Finally, Iveco, FCA’s world commercial vehicle division (light and heavy duty trucks and vans) presented its version of what future Euro vans may look like. Called “Vision” it is, of course, an environmentally-friendly van that Iveco claims is a laboratory for future solutions and technical innovations.

The Vision is equipped with two modes of propulsion. One is purely electrical with zero emissions, and the other is a hybrid that reduces consumption and CO2 emissions by 25 percent. Making true to its name, the concept van has large windows, the front pillars are see through and there is a backup camera that projects its image onto a panoramic screen at the top of the windshield.

Inside there is a sensor based cargo management system that identify its placement in the hold and fire off contention systems impeding movement of larger items.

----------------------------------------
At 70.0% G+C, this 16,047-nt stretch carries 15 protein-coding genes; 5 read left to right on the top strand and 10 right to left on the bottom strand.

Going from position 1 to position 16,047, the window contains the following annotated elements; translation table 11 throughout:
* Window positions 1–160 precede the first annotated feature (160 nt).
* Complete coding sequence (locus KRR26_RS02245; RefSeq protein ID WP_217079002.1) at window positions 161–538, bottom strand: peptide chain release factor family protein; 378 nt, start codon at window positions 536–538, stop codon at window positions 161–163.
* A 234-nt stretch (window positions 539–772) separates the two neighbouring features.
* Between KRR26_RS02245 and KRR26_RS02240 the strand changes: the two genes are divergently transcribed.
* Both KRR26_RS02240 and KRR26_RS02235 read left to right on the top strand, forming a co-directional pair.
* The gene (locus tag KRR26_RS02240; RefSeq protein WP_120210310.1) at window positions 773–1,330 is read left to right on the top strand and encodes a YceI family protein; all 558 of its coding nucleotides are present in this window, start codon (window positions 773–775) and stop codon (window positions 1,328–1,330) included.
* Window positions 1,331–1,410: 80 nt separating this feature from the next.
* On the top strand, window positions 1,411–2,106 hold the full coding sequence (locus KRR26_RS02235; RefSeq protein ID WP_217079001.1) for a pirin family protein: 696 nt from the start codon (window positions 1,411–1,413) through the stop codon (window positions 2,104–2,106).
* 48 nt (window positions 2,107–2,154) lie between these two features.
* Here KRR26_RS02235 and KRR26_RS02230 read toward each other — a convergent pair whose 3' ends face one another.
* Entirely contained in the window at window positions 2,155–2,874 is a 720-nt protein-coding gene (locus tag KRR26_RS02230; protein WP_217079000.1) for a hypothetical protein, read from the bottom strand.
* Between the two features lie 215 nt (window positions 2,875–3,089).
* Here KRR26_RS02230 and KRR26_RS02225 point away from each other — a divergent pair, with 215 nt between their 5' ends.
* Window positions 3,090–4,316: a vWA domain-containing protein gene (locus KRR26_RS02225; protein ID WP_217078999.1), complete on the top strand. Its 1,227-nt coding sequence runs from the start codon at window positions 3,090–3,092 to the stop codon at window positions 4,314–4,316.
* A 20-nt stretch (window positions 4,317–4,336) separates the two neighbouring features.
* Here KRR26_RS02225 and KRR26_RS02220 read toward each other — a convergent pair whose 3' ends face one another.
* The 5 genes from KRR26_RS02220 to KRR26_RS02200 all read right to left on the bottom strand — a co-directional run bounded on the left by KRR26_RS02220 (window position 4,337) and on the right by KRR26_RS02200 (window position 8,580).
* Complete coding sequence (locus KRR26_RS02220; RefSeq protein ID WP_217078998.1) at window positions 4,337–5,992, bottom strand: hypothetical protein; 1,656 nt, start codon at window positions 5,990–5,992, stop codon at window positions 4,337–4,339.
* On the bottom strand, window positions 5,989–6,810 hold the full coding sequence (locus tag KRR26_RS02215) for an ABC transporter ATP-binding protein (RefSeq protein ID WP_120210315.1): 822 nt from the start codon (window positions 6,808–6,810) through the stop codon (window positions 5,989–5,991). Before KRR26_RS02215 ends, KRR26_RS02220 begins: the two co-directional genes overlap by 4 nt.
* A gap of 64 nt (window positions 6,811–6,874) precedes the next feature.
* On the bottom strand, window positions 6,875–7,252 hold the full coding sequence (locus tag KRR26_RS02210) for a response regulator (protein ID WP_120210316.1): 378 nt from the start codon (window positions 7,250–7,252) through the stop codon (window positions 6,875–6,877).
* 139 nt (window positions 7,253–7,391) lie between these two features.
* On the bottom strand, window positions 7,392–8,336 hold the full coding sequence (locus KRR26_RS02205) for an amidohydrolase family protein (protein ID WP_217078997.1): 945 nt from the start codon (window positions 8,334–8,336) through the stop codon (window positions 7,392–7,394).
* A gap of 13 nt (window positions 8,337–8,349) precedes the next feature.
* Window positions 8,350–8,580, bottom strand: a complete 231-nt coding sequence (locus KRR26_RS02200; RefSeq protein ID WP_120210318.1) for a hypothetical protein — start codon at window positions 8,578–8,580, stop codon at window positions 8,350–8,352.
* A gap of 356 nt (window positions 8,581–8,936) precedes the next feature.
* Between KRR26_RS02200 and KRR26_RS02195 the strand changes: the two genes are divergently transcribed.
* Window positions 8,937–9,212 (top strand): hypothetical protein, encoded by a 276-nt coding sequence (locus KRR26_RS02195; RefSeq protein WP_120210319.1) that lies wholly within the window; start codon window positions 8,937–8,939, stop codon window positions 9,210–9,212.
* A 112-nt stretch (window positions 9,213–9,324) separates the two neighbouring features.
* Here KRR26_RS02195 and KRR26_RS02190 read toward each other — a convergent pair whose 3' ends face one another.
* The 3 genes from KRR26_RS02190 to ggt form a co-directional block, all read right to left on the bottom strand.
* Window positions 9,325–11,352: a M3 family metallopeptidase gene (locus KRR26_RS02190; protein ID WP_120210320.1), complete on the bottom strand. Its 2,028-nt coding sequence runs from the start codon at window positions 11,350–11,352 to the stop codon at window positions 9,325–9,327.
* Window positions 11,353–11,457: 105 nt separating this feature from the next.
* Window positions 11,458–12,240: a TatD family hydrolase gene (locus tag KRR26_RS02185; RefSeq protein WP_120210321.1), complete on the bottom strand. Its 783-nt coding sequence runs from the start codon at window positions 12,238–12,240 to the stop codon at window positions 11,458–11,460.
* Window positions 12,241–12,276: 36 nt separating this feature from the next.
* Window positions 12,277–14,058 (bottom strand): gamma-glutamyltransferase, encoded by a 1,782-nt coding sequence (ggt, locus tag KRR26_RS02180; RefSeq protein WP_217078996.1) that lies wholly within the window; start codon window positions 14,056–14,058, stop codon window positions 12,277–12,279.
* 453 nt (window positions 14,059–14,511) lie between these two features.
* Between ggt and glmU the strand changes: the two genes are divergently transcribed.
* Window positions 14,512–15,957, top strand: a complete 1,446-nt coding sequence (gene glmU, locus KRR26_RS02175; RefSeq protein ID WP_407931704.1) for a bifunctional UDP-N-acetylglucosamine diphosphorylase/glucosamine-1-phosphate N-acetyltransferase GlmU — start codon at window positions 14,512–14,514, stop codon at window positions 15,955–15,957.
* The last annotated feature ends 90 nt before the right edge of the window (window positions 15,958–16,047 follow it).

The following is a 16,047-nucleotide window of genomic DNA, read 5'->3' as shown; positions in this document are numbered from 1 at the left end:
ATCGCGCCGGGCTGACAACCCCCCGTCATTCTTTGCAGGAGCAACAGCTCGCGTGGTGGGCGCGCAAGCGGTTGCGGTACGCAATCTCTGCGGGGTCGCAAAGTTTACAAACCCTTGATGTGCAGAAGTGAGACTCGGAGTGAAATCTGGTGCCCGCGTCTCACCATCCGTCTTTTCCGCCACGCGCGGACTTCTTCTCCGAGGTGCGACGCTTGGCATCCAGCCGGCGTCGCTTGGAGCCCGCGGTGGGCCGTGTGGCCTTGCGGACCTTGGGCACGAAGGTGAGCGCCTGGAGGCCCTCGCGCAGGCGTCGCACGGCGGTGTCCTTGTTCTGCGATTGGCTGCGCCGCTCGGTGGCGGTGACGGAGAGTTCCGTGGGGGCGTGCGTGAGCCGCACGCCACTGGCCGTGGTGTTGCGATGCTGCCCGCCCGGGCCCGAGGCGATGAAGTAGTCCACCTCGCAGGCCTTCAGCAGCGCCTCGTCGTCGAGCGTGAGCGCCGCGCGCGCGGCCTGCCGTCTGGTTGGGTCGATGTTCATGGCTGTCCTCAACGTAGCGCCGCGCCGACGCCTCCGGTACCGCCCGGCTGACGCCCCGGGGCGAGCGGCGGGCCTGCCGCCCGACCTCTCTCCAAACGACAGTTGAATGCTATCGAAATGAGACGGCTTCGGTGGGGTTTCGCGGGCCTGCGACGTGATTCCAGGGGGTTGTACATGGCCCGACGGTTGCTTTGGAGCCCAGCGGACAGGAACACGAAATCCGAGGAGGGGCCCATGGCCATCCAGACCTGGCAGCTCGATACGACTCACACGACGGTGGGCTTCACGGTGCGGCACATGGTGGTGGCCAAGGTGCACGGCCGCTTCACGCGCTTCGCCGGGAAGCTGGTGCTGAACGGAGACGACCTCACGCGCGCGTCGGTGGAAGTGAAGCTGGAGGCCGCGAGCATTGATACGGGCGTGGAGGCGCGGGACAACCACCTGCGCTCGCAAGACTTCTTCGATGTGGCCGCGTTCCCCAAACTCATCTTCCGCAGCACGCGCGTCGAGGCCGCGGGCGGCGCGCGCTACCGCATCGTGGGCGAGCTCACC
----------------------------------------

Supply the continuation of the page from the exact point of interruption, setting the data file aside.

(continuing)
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  • 28-Cars-Later 28-Cars-Later on Sep 29, 2014

    I'm curious Marcelo, which would van would you prefer the Hyundai or the Fiat?

    • See 2 previous
    • Marcelo de Vasconcellos Marcelo de Vasconcellos on Sep 29, 2014

      @28-Cars-Later NP. This Hyundai and Doblo are incomparable. Depends on application. As is, for our market, the Ducato is highly adapted. seems to be doing well in the US, too. Commercial buyers are relatively more rational than private ones. If the Hyundai gains traction in Europe, means it's a good van. If not, would think not.

  • Slow_Joe_Crow Slow_Joe_Crow on Sep 29, 2014

    That Hyundai van looks a lot like knock-off Sprinter, I wonder if they will try selling it in the US. If they do then the next question is what badge, Hyundai, Kia, Bering (medium duty trucks comparable to Isuzu or Mitsubishi Fuso), or some combination?

    • See 1 previous